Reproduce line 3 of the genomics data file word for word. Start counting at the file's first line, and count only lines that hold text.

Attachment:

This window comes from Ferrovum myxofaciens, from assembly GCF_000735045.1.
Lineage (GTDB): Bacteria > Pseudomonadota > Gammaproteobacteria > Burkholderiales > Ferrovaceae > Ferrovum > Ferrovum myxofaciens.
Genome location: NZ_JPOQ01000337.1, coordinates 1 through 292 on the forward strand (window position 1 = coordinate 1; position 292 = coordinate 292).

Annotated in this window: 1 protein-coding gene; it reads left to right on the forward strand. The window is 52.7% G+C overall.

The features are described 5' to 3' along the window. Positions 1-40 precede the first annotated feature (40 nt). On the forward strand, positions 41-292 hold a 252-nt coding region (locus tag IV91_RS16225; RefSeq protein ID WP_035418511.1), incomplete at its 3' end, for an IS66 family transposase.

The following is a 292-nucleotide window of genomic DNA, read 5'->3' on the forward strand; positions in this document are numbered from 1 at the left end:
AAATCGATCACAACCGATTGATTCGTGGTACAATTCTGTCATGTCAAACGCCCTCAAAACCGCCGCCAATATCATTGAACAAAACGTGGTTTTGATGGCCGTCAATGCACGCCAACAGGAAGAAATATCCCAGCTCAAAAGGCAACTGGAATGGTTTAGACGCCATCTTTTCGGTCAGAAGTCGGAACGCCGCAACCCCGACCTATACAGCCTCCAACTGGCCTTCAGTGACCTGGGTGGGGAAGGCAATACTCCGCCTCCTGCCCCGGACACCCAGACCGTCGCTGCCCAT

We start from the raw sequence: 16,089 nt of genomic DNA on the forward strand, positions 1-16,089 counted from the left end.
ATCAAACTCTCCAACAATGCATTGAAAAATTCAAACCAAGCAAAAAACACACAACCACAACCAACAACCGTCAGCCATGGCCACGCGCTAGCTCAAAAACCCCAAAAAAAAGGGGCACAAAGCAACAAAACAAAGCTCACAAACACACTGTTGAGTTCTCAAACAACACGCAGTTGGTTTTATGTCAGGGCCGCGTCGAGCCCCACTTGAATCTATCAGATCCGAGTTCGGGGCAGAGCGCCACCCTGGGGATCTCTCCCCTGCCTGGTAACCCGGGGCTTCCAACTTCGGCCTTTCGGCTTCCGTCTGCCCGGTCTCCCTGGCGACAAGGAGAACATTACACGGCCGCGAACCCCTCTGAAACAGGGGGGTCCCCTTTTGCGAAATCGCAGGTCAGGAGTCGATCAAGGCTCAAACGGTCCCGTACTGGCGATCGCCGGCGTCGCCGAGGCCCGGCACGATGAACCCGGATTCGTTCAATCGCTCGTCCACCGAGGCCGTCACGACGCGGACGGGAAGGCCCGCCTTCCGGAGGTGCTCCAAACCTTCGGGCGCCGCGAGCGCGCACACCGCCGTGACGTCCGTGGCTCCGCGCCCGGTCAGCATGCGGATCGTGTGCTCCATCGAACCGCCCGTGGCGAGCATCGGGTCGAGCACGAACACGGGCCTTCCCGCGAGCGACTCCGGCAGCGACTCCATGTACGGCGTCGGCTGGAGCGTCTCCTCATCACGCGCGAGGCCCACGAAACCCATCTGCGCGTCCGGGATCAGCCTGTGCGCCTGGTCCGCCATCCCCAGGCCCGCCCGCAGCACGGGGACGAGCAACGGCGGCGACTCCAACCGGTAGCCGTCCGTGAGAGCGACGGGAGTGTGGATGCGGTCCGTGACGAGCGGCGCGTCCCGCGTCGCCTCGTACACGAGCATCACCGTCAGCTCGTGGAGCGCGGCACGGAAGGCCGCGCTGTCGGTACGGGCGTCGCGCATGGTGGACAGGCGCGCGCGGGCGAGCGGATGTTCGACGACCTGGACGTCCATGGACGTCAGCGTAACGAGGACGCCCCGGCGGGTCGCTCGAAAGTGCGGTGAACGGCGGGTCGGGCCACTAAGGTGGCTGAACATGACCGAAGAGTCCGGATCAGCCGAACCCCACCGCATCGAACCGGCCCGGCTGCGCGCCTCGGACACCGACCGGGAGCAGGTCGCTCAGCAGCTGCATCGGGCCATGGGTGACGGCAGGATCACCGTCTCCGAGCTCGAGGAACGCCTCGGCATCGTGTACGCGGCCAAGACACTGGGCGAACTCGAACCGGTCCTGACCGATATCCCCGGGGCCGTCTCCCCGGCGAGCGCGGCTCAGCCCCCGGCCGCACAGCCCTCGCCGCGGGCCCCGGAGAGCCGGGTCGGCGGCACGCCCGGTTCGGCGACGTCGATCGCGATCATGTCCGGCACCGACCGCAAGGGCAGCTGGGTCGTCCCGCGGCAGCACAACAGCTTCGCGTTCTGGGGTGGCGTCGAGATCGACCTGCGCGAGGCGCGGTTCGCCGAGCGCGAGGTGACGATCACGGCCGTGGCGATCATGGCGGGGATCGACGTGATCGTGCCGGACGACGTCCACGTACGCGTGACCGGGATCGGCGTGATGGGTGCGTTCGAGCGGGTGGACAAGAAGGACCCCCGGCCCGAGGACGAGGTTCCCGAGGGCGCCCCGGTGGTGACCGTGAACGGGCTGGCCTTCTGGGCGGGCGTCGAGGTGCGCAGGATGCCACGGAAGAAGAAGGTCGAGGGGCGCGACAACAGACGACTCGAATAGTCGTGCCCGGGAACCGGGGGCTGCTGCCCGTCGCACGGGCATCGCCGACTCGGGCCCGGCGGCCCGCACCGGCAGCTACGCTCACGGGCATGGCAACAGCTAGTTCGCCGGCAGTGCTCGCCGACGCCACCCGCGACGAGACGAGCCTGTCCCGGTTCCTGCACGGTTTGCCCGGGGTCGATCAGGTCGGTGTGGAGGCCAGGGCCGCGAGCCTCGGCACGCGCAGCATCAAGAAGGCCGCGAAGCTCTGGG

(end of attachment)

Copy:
Genome location: NZ_JPOQ01000337.1, coordinates 1 through 292 on the forward strand (window position 1 = coordinate 1; position 292 = coordinate 292).